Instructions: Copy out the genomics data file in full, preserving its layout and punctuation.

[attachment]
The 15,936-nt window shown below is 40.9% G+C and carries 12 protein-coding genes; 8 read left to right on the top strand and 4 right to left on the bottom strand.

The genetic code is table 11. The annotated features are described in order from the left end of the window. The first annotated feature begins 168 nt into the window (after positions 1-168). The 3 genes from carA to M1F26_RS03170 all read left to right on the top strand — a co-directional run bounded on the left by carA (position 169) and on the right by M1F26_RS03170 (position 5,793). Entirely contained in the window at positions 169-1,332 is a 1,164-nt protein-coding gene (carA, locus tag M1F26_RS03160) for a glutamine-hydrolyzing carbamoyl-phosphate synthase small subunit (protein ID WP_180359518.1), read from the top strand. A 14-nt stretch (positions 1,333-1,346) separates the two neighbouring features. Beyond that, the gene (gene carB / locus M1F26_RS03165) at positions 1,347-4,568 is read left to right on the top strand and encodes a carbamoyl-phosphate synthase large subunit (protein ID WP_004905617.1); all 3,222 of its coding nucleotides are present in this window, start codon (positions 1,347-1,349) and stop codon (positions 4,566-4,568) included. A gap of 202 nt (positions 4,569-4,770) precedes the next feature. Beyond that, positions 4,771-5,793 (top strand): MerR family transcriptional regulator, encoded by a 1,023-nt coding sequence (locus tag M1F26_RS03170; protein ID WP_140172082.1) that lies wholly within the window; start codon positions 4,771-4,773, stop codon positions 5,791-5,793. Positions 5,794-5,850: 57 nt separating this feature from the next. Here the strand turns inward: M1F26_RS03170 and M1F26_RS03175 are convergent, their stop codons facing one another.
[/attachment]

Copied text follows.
The 15,936-nt window shown below is 40.9% G+C and carries 12 protein-coding genes; 8 read left to right on the top strand and 4 right to left on the bottom strand.

The genetic code is table 11. The annotated features are described in order from the left end of the window. The first annotated feature begins 168 nt into the window (after positions 1-168). The 3 genes from carA to M1F26_RS03170 all read left to right on the top strand — a co-directional run bounded on the left by carA (position 169) and on the right by M1F26_RS03170 (position 5,793). Entirely contained in the window at positions 169-1,332 is a 1,164-nt protein-coding gene (carA, locus tag M1F26_RS03160) for a glutamine-hydrolyzing carbamoyl-phosphate synthase small subunit (protein ID WP_180359518.1), read from the top strand. A 14-nt stretch (positions 1,333-1,346) separates the two neighbouring features. Beyond that, the gene (gene carB / locus M1F26_RS03165) at positions 1,347-4,568 is read left to right on the top strand and encodes a carbamoyl-phosphate synthase large subunit (protein ID WP_004905617.1); all 3,222 of its coding nucleotides are present in this window, start codon (positions 1,347-1,349) and stop codon (positions 4,566-4,568) included. A gap of 202 nt (positions 4,569-4,770) precedes the next feature. Beyond that, positions 4,771-5,793 (top strand): MerR family transcriptional regulator, encoded by a 1,023-nt coding sequence (locus tag M1F26_RS03170; protein ID WP_140172082.1) that lies wholly within the window; start codon positions 4,771-4,773, stop codon positions 5,791-5,793. Positions 5,794-5,850: 57 nt separating this feature from the next. Here the strand turns inward: M1F26_RS03170 and M1F26_RS03175 are convergent, their stop codons facing one another.